Waiting tables is one of those jobs that people seem to think is incredibly easy but if asked to do it, would absolutely say no. People who work in the service industry, and I am including manual labor here, have nothing but respect for each other. The judgment always comes from an individual who sits comfortably in a temperature controlled office all day.
Everyone has difficult moments at their jobs, but servers also have to bear the brunt of bad customers and possibly worse coworkers or managers. It's no secret that restaurants can and tend to be extremely toxic places to work. And let's not forget how little servers usually make, in an industry where people are expected to survive on the kindness of strangers in the form of tips. Speaking of tips, one Texas Roadhouse server shared how much she makes per hour and people lost it. Let's paycheck it out!
This Texas Roadhouse server is making bank.
People are unwell. When Amanda, who goes by @amanda4xx on TikTok, revealed what her hourly pay was after tips and base, commenters decided they should start tipping servers less. I'll get to that in a minute.
First, let's take a look at where Amanda works. She's a server at a Texas Roadhouse chain restaurant in New York. The prices are pretty standard compared to other chains like Applebee's or TGI Fridays. You can get a steak meal for about $22.
This is a slow day for Amanda who only worked a three hour shift. While we don't know when her shift started, we do know based on the receipts that she worked Friday, Aug. 4, 2023, at around 6:00 p.m. Regardless of how long she was there, this is a dinner shift on a weekend so it's bound to be good.
Here's what she made, and I'm rounding to the closest dollar.
- $12 on a $48 check
- $20 on a $101 check
- $9 on a $46 check
- $30 on a $130 check
- $7 on a $49 check
- $22 on a $113 check
- $32 on a $127 check
- $12 on a $62 check
- $25 on a $74 check
"The majority of my tables tipped on their credit card," explained Amanda. "The restaurant owes me $95.14." Including her hourly pay which is $9.00, Amanda made $150.14 which comes out to $59.00 per hour.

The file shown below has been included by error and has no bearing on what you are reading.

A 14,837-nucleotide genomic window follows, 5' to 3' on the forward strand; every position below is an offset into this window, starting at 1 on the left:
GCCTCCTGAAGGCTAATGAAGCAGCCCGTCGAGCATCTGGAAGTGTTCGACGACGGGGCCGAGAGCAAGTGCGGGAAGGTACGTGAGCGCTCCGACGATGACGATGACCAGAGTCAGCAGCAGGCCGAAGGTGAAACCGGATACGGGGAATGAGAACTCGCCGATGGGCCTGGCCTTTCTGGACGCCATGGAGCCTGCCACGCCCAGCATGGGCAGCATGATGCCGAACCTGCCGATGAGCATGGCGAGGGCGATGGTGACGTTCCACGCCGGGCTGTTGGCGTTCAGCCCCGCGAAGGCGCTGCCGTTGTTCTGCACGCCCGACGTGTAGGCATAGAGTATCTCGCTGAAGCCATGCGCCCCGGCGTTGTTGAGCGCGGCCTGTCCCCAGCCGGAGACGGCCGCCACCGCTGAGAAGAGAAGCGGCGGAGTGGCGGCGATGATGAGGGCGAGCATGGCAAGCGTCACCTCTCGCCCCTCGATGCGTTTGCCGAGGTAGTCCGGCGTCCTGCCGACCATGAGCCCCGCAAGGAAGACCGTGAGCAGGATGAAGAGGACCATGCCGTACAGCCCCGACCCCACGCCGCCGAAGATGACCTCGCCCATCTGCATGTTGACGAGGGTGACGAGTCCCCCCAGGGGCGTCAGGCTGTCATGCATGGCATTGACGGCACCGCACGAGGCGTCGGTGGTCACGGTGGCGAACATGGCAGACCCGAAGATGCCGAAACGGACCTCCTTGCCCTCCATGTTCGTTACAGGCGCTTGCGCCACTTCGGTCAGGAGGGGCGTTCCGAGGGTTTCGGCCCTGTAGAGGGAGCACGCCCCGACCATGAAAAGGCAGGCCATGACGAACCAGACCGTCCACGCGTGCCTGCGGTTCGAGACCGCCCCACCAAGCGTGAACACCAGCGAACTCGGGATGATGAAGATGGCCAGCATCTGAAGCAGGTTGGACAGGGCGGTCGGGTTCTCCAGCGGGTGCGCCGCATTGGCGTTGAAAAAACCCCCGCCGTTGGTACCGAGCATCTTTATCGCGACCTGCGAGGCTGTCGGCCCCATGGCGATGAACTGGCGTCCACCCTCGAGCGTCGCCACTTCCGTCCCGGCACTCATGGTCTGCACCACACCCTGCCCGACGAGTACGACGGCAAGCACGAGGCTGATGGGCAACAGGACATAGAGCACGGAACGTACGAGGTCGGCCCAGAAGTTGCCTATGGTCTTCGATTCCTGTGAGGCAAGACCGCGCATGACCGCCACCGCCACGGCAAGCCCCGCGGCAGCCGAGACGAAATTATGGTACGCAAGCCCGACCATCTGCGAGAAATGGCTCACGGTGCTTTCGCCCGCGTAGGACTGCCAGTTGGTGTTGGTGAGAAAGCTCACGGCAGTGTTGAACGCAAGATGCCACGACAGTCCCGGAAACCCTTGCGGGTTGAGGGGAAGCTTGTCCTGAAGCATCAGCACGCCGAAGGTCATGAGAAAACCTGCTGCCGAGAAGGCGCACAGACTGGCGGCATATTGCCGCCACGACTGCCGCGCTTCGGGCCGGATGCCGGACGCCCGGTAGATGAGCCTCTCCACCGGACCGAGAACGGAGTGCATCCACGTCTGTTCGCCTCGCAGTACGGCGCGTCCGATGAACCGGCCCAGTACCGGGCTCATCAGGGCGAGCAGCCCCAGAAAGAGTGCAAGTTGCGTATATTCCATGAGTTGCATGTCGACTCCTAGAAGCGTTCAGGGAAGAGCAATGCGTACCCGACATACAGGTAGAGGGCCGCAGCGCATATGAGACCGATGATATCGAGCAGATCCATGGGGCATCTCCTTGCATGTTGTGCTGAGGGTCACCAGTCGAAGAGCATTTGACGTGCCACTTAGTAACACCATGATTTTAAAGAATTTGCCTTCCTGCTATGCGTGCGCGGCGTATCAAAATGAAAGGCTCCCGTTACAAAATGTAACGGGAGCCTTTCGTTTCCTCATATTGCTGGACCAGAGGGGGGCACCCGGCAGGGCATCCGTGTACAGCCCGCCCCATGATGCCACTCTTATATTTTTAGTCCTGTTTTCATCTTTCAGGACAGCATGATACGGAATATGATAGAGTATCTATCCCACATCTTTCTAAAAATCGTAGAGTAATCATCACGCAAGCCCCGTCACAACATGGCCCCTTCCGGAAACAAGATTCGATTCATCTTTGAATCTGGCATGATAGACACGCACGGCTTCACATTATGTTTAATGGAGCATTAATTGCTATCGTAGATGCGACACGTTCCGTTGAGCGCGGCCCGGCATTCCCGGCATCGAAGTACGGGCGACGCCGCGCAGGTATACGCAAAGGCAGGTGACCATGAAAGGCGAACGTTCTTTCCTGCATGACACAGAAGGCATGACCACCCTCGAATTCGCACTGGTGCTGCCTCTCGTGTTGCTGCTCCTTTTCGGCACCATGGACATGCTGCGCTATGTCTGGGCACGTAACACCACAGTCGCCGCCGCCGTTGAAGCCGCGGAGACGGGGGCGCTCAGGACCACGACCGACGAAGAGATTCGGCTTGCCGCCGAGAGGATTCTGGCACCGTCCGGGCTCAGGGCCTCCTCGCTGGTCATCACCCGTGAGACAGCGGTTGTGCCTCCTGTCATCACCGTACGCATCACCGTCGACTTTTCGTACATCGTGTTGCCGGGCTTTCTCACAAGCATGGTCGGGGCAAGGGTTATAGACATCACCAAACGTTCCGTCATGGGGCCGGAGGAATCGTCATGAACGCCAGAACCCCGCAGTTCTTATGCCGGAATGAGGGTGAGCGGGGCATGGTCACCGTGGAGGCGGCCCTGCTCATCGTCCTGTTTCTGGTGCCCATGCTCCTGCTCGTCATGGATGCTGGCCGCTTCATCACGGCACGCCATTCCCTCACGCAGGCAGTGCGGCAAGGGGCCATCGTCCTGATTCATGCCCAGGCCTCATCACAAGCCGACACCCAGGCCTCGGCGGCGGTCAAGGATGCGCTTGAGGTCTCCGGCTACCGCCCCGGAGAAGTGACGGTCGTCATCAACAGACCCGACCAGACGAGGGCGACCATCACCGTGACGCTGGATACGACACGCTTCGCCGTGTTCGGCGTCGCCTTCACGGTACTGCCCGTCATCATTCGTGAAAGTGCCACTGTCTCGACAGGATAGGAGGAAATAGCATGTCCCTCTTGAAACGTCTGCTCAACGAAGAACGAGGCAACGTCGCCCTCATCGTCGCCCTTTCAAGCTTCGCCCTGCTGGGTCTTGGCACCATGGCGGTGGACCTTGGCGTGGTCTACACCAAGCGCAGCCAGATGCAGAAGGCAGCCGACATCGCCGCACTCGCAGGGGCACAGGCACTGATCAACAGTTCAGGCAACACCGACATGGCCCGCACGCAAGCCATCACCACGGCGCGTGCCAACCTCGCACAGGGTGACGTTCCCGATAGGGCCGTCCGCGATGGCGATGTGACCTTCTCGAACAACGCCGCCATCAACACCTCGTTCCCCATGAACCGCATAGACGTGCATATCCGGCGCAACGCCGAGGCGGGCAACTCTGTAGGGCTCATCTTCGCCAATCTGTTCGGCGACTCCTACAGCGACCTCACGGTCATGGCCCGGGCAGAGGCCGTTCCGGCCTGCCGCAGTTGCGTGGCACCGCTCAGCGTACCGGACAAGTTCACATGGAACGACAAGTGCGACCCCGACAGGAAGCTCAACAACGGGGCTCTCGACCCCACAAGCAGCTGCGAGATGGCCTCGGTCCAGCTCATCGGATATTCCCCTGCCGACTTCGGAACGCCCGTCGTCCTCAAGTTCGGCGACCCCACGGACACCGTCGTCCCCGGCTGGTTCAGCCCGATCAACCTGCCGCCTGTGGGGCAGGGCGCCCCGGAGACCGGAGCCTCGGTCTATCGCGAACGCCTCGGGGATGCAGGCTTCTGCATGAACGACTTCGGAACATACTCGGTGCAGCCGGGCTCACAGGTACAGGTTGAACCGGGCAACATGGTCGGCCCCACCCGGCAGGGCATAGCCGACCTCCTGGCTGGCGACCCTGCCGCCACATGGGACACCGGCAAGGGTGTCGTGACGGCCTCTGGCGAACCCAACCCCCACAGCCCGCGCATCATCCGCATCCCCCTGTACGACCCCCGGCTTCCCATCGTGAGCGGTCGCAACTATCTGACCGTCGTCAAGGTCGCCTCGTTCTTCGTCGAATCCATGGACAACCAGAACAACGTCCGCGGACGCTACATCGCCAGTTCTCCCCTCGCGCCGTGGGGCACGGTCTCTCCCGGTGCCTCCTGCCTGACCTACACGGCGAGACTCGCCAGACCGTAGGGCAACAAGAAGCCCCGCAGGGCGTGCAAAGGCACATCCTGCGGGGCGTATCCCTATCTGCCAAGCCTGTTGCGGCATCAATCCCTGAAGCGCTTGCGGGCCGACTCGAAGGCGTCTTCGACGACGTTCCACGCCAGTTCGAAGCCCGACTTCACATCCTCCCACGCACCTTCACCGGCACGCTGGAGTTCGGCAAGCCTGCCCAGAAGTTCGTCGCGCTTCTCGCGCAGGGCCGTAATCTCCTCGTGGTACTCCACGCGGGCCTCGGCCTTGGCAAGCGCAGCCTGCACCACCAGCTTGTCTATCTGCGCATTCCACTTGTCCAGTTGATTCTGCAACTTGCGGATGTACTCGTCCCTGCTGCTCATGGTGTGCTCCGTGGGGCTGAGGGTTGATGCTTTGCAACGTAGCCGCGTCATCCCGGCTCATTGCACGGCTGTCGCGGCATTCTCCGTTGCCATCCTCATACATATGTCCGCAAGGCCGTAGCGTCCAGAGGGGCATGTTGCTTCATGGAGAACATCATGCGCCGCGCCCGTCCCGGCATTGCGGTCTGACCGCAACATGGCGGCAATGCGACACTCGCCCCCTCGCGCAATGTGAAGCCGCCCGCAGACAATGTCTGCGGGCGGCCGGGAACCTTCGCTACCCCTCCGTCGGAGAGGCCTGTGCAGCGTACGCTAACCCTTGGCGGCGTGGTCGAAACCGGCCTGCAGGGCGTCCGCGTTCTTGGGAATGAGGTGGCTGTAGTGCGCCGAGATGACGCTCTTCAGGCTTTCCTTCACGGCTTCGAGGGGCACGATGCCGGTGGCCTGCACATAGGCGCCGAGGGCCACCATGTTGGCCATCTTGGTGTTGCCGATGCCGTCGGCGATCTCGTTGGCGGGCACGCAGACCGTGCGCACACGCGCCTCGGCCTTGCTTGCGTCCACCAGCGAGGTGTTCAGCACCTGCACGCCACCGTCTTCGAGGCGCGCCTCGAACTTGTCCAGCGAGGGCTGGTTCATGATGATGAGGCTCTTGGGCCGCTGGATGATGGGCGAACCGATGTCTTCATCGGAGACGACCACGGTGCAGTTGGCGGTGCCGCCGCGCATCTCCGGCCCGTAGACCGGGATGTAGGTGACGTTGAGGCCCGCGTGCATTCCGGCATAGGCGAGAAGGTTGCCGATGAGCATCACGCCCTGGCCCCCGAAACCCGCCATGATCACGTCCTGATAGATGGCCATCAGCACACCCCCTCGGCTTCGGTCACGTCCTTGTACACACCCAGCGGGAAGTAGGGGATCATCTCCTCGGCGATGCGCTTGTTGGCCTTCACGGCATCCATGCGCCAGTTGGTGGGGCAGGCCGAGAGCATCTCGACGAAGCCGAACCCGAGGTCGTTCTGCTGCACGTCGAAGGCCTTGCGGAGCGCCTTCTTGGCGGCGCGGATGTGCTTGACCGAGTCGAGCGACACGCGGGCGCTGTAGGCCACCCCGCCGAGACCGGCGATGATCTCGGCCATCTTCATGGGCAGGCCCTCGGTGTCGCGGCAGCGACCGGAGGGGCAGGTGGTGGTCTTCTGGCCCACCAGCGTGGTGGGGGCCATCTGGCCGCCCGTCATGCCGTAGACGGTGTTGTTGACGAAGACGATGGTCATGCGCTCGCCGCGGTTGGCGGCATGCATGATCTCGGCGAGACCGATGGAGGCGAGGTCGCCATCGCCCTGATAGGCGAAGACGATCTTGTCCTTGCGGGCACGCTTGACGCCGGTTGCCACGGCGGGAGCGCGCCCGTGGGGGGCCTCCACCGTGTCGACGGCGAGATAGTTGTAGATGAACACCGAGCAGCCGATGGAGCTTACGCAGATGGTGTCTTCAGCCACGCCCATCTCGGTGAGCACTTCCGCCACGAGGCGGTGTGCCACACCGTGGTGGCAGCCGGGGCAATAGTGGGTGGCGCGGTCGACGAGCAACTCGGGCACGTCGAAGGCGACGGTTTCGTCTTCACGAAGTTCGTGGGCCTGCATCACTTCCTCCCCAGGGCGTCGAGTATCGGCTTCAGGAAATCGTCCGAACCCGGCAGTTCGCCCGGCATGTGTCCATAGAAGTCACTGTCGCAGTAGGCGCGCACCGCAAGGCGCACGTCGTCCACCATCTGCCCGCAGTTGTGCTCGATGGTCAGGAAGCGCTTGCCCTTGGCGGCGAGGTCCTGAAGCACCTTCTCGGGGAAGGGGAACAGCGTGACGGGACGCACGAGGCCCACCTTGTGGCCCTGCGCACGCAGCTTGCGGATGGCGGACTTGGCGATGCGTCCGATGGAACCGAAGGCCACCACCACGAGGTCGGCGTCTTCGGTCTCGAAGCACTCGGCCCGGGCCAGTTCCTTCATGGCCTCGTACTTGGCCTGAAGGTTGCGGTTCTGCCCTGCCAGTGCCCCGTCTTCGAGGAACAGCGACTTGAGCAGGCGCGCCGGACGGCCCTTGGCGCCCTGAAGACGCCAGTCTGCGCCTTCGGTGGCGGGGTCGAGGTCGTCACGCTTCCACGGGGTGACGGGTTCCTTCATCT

People in the comments showed up with some truly bad takes.
"I need to lower my tips. Thanks for sharing," wrote @surfingbird_88. It's giving, why should we forgive student loan debt when I paid off my student loan? Instead of folks being happy for someone making good money in a time when earning a livable wage is tough, people were irrationally angry.
One man justified his rage by pointing out how long Amanda worked. I'm struggling to find the connection between not tipping and a shift length, but this fella doesn't like it. "She made what most people make in a full day of work from just 3 hours of taking food to tables and not making any of the food," he said. Sir, no one is stopping you from doing the same.
A few people said they would rather tip the cooks. So it's not the act of tipping itself, it's the work involved. Once again I'm baffled by this idea that waiting tables is easy. A retired cook chimed in about how tips would be good but in doing so, explained why this doesn't make sense. "Cooks don't get tips," he wrote. "Yes, I know they make more." This guy thinks he should make more and then more.
What isn't being discussed at all, and what I assume is happening, is the fact that Amanda probably doesn't work a 40 hour week. Her shift was three hours. She might work four or five days a week. I really think folks have forgotten that servers generally work significantly less than people with, say, an office job.
Amanda didn't let this wild vitriol get her down. In a subsequent TikTok she threatened to drop another featuring what she makes in a shift. She did just that. This time after four hours, Amanda essentially made $50.00 an hour. Looks like no one is tipping less.